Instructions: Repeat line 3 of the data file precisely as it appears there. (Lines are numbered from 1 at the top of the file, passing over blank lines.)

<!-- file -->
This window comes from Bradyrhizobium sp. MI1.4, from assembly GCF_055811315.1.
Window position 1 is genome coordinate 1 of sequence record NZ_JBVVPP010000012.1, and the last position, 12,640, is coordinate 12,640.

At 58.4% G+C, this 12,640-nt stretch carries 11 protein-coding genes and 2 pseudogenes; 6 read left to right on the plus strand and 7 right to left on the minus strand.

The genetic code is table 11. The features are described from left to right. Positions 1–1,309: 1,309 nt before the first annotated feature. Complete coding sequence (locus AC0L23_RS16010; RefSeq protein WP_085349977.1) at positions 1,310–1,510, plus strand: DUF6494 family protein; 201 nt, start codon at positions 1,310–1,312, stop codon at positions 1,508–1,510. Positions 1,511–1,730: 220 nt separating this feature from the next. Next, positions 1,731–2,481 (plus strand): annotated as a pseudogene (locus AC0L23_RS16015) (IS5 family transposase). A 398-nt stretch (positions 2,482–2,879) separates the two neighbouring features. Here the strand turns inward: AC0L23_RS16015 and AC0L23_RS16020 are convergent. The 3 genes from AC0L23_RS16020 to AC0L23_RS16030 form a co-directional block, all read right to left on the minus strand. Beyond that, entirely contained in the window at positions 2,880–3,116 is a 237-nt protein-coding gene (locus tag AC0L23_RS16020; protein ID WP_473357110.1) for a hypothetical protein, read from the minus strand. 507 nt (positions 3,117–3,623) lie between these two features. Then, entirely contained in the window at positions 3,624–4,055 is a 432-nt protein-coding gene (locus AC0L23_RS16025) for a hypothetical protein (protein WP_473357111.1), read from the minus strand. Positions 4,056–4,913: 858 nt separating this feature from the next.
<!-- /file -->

At 58.4% G+C, this 12,640-nt stretch carries 11 protein-coding genes and 2 pseudogenes; 6 read left to right on the plus strand and 7 right to left on the minus strand.